5.x.885 ('the Orcs and lesser creatures of Mordor')
5.x.889 (The Mouth of Sauron speaking of Frodo)
5.x.892 (trolls)

6.i.900 ('the evil land of Sauron where his creatures still lurked')
6.i.911 (orcs)
6.i.914 (orcs)
6.i.912 (Frodo's vision of Sam as an orc,  Cf. Shelob's perspective on Sam above.  If this instance counts as negative, so, too, must that one.
6.ii.929 (Gollum)
*6.iii.934 ('turning into some creature of stone and steel that neither despair nor weariness nor endless barren miles could subdue {not unlike Gollum in fact})
6.iii.944 (Gollum, twice)
6.iv.949 ('orc or troll or beast spell-enslaved' in an epic simile)
6.vi.979 (Treebeard, speaking of orcs: 'these same foul creatures')
6.vi.980 (Treebeard, speaking of Wormtongue: 'that worm-creature')
6.vi.980 (Treebeard, speaking of Saruman and Wormtongue: 'such creatures as these')
*6.ix.1021 (The narrator says of Lobelia Sackville-Baggins: 'When the poor creature died next spring....'  Cf. 'Then there was Lobelia. Poor thing....' in the previous paragraph on the same page.)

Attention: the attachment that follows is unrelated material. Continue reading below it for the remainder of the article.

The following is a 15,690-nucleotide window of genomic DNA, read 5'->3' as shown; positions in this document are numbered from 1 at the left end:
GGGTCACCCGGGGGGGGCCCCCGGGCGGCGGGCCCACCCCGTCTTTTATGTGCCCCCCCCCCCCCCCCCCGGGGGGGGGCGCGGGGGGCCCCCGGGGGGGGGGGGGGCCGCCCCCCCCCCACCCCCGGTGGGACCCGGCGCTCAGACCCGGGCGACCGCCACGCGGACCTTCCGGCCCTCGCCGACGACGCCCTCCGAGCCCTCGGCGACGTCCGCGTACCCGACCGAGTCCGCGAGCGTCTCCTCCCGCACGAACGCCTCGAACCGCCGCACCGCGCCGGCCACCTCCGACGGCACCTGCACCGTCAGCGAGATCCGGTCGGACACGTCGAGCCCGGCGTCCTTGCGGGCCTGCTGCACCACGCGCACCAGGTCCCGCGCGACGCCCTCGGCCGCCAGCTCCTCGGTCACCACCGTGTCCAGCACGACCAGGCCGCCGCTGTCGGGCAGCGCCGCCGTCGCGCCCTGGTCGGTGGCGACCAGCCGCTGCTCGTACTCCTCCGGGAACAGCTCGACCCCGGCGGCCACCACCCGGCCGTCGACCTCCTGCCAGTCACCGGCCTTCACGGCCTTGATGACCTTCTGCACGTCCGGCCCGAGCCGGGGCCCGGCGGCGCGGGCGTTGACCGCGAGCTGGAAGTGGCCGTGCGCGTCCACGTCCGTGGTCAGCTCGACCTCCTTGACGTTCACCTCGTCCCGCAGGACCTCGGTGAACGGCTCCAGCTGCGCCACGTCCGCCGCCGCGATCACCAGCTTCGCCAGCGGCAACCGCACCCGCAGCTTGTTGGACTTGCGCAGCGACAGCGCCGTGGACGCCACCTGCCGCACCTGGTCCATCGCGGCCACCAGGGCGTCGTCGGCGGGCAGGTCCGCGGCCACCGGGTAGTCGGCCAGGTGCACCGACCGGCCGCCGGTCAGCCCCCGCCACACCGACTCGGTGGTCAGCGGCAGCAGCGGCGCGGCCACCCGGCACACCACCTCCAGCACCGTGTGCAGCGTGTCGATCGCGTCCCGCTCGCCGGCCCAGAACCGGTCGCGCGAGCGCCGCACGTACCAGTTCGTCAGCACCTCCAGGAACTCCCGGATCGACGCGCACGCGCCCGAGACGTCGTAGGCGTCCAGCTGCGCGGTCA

*6.ix.1029 ('none saw them pass, save the wild creatures' -- interesting, almost a full circle back to the fox and the elves from 1.iii.72)


Appendices

A.1040 (Orcs, and other fell creatures),
A.1067 (Men or other creatures more evil);
B.1087 (Sauron begins to people Moria with his creatures)

22 March 2015

Tolkien Reading Day 2015 -- On Friendship

The other day, thanks to +Jeremiah Burns, I read a BBC article on a 98 year old woman whose mother gave her the middle name of 'Somme' in remembrance of the horrific battle in which her father had died some months before she was born.  It was a moving piece.  The woman, Tiny Somme Gray, said she could not sign her name without thinking of the father she had never known.  Her mother did not speak of her husband's death, she told the BBC, or visit the local WWI memorial on which his name was inscribed.  But she made certain her daughter went there and would always remember.  The depth of her sorrow is clear even now, as is the depth of the love and friendship she must have shared with her husband.